Bands like Holy Soldier and Bloodgood were replaced by a new breed of culture-savvy evangelicals who highlighted brokenness and mercy over spiritual warfare. Groups such as Jars of Clay and Sixpence None the Richer, as well as worship songs emphasizing meekness, brought a new era of kinder, gentler culture warriors. This integrational model of CCM best typifies those who seek to transform culture with a sort of obvious ambiguity. Put another way, while groups such as Jars of Clay are far from the "Jesus is returning soon" approach of the 1970s and '80s CCM, they are, nevertheless, unabashedly evangelical in their message.
But there remain the separational artists who try to avoid sullying their ministries by using the tools of mainstream culture (although separational artists are largely distributed by record companies owned by corporate monoliths). These musicians remain entrenched in a cause, one that is (at times) sutured to the twin towers of Christian evangelism and Christian nationalism. But this genre is shrinking, according to evangelical author and producer Charlie Peacock. Its demographic remains church youth groups and middle-aged evangelical parents.
Many young Christian musicians now avoid being pigeonholed by the CCM category. As inheritors of the culture war, these are skeptical persons of faith (even if evangelical) who hope to offer their own voice in the midst of millions—though not confined by what is viewed as the trappings of an industry built on false dualism and money.
Transformational artists seek out very different venues, hoping to produce art that is drenched in what they view to be authentically human, reflecting all the complexities and uncertainties of postmodern culture. In so doing, any attempt to transform society is merely incidental to their individual muse.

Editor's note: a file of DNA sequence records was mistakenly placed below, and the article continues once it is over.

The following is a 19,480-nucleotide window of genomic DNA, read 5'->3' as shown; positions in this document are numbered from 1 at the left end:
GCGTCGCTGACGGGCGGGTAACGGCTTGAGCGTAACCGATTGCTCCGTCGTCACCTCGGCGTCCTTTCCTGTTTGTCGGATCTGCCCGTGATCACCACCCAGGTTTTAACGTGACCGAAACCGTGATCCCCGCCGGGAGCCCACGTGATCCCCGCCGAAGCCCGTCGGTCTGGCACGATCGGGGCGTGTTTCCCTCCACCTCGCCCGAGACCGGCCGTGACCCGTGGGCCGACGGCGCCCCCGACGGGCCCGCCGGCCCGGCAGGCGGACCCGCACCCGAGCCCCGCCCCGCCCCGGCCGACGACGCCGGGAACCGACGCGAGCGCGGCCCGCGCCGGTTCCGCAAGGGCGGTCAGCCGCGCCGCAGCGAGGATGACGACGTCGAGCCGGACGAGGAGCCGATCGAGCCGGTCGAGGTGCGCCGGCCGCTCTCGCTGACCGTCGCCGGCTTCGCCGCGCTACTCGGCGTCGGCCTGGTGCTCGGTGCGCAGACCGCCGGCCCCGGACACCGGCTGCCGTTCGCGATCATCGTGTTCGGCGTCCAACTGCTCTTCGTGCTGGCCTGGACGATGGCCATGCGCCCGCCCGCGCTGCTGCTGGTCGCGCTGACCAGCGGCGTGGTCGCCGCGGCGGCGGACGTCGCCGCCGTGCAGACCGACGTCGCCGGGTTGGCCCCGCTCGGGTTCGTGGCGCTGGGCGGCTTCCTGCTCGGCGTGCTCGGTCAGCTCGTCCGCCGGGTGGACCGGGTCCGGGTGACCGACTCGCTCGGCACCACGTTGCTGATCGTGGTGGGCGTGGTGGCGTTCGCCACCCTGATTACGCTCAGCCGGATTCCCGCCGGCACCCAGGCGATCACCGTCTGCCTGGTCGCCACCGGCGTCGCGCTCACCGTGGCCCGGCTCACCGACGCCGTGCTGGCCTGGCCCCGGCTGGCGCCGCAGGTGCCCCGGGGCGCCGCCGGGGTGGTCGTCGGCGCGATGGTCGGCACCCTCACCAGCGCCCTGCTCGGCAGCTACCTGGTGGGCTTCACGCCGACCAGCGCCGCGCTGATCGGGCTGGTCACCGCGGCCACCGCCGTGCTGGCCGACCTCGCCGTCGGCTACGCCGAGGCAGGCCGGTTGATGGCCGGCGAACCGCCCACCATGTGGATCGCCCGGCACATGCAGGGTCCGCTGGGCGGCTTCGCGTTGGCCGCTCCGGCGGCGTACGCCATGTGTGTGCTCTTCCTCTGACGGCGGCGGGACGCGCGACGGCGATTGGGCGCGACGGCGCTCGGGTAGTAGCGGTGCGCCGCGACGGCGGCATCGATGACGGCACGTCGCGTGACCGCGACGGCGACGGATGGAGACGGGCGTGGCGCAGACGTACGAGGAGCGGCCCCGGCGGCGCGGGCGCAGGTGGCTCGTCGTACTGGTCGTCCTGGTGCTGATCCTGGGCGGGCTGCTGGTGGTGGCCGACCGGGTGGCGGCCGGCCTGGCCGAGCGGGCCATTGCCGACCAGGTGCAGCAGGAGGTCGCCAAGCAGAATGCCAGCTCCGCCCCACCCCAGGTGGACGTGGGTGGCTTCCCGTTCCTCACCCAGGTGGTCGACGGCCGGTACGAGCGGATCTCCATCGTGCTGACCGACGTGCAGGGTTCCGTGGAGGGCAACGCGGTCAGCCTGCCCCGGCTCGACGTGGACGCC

Certainly there have been general-market musicians who have held and voiced religious belief since the music industry was born; there is no shortage of pop stars thanking God for their respective awards. But these differ greatly from musicians who take religious belief beyond their music, while also remaining distant from religious record labels, Christian or otherwise. Since Bono waged war on poverty (albeit in his own way), the band U2 has become emblematic of what the future may hold for artists hoping to engage society and belief, while also enjoying mainstream success. Even Jars of Clay's previous entrenchment within the CCM industry has not dulled their ability to embrace humanitarian causes, espouse Christian belief, and engage the cultural mainstream.
This new paradigm is not, however, confined to mainstream success. In their heyday, the indie group Pedro the Lion garnered a cult-following from young, hipster, "Emo" evangelicals who sought a musical home unlike what had previously been offered. But lead singer Dave Bazan attracted criticism from various evangelical gatekeepers as he explored the very edges of Christian identity in recordings and on stage. In classic postmodern form, Bazan's quite public musings have blurred categories associated with both "Christian" music and Christianity. The result has been nothing short of a fundamental paradigm shift. Though Bazan is merely one of many examples of this shift, a pattern has emerged, one where Christian-based musicians often avoid gesticulating like old-time evangelists offering altar calls. Now, musicians of faith often entertain thoughts associated with postmodern theory, while holding to the practicalities established by Jesus. Groups like U2 established a sort of precedent, clearing the way for Dave Bazan, as well as groups like Camera Can't Lie, Switchfoot, Mutemath, and Bruce Cockburn.
Today's CCM is more diverse than the "Jesus music" of previous generations, in some ways reflecting the collapse of corporate record companies, the rise of "indie" music, and an ever-changing evangelicalism. These changes will continue as Christians become increasingly tolerant of those with whom they share a world. Progressive Christianity is charting new paths for those of faith who seek to create art that is both inclusive and world-changing. Christian musicians continue to write about the environment, famine, the third world, poverty, racism, sexism, sexuality, and the like. The culture war is not over. But its tone has changed.